Cheese, apples, corn, fresh veggies, lobster and beef are our favorites
TORONTO, February 24, 2010 /Canada NewsWire/ - A new Ipsos Reid/Dietitians of Canada survey reveals that Canadians enjoy food produced across Canada and each region has its own local favourite. The survey was released in support of National Nutrition Month, taking place in March, which is built around the theme, "Celebrate food...from field to table!"
When asked to name their favourite food from their region, Canadians across the country choose different foods: British Columbians like fresh vegetables and Albertans choose beef. Residents of Saskatchewan and Manitoba named corn on the cob, while more Ontarians preferred apples over any other food. Quebecers were most likely to pick cheese while Atlantic Canadians were most likely to indicate that lobster was their favourite local food.
Of all foods produced in Canada, the most popular identified by Canadians were beef, apples, corn on the cob, potatoes, cheese and maple syrup. "The results show that Canadians enjoy a wide variety of foods, which is a really good thing because variety is a key factor in eating well," said Caroline Dubeau, National Nutrition Month Manager for Dietitians of Canada.
The survey also revealed that most (86%) agree that they are confident the food they eat in Canada is safe. Canadians also feel positive about foods available in their region; most (96%) believe that the term 'healthy' describes foods found in their region, while most others say that the words 'fresh' (94%), 'safe' (93%), 'abundant' (88%), 'diverse' (85%) and 'good value' (82%) also describe their regional foods well. Finally, eight in ten (78%) agree that it is important for them to know where their food is grown.
"Knowing where our food comes from, how it's grown and harvested and how to choose foods for the best nutrition is the goal of this year's National Nutrition Month campaign. Our country has much to celebrate with regard to the food available to Canadians", says Dubeau. "And there are plenty of ways to celebrate - spend time at a farmers market to discover new foods; involve the kids in preparing the foods and talk about the new foods during meal time. When you're at the grocery store, use nutrition labelling to help make healthy food choices. You can also grow your own garden, if weather and space permit, and preserve the fresh taste of foods by freezing or canning them for year round use."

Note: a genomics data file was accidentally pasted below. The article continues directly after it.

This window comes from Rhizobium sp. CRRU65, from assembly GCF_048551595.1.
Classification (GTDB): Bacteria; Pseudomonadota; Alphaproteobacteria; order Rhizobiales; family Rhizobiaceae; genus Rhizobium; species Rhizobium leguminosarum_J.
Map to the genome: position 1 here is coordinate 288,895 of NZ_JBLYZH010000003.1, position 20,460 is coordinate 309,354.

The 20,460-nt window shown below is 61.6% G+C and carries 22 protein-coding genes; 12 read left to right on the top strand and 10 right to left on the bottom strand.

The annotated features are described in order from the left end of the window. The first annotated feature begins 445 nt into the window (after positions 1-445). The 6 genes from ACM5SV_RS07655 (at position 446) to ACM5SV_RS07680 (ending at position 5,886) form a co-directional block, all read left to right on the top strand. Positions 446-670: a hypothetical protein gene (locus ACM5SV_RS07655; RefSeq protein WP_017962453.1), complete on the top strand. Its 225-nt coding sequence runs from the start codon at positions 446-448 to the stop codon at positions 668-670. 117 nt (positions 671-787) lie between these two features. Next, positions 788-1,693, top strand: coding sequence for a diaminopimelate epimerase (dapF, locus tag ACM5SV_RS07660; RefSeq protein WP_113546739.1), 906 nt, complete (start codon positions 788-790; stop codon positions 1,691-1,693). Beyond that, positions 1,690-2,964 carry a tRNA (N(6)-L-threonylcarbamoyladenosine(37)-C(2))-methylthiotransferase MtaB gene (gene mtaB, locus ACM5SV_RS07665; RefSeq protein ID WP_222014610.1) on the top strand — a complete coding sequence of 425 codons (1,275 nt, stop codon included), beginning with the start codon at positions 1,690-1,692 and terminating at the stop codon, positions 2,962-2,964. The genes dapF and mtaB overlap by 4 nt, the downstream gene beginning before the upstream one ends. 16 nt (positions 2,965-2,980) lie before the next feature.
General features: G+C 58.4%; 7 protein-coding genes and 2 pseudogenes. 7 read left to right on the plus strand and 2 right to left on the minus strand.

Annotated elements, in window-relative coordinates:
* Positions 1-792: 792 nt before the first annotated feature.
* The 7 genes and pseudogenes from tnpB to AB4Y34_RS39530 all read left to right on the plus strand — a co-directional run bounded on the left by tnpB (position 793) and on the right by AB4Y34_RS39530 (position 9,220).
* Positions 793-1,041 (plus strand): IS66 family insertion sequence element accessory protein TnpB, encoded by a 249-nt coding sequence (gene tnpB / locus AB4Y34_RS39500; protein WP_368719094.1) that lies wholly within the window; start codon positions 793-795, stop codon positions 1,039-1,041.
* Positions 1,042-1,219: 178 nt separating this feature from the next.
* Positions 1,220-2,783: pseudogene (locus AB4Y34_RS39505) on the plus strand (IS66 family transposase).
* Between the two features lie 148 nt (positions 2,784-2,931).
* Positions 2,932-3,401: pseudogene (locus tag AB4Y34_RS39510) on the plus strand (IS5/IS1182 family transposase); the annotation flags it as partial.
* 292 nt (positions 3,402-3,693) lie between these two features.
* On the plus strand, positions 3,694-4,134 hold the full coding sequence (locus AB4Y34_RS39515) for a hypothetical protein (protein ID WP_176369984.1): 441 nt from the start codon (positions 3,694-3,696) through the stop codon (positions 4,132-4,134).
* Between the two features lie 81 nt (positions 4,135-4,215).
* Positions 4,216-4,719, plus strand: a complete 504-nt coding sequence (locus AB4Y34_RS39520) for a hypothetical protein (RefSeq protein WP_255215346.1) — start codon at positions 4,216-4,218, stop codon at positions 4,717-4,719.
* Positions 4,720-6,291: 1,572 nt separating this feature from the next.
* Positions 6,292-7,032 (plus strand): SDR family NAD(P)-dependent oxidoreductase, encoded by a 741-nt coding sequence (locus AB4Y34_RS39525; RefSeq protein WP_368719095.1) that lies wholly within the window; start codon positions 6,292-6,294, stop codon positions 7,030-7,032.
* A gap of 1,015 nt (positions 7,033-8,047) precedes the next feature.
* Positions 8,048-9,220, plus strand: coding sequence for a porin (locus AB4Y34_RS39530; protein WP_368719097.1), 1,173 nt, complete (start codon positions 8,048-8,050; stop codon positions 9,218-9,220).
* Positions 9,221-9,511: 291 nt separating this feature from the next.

These are some of the findings of an Ipsos Reid poll conducted on behalf of Dietitians of Canada from November 25 to December 8, 2009. This online survey of 2,201 Canadians was conducted via the Ipsos I-Say Online Panel, Ipsos Reid's national online panel.
Canadians can get a head start on learning about food and where it comes from on the Dietitians of Canada National Nutrition Month website www.dietitians.ca/eatwell where they will find helpful resources like fact sheets, healthy eating tips and practical food solutions. There is also a new interactive game that helps Canadians discover where various foods are grown and harvested in Canada.
About Dietitians of Canada
Dietitians of Canada represents and supports nearly 6,000 dietitians across Canada and has led the National Nutrition Month campaign for more than 28 years. Dietitians of Canada acknowledges its food industry partners who help to bring National Nutrition Month messages to Canadians. This year's sponsors are: Compass Group Canada, Dairy Farmers of Canada, General Mills Canada Corporation, and McCormick Gourmet Spices and Seasonings. For more information, visit www.dietitians.ca/eatwell.
Whether it is to help balance a meal plan, get the straight facts on nutrition issues or help Canadians find affordable healthy foods, dietitians can help. Dietitians provide trusted, evidence-based nutrition information and can make tailored eating plans that best suit your active lifestyle. To find a Dietitian in your local area, visit www.dietitians.ca/find or ask your doctor for a referral.
"It is better to know some of the questions than all of the answers." - James Thurber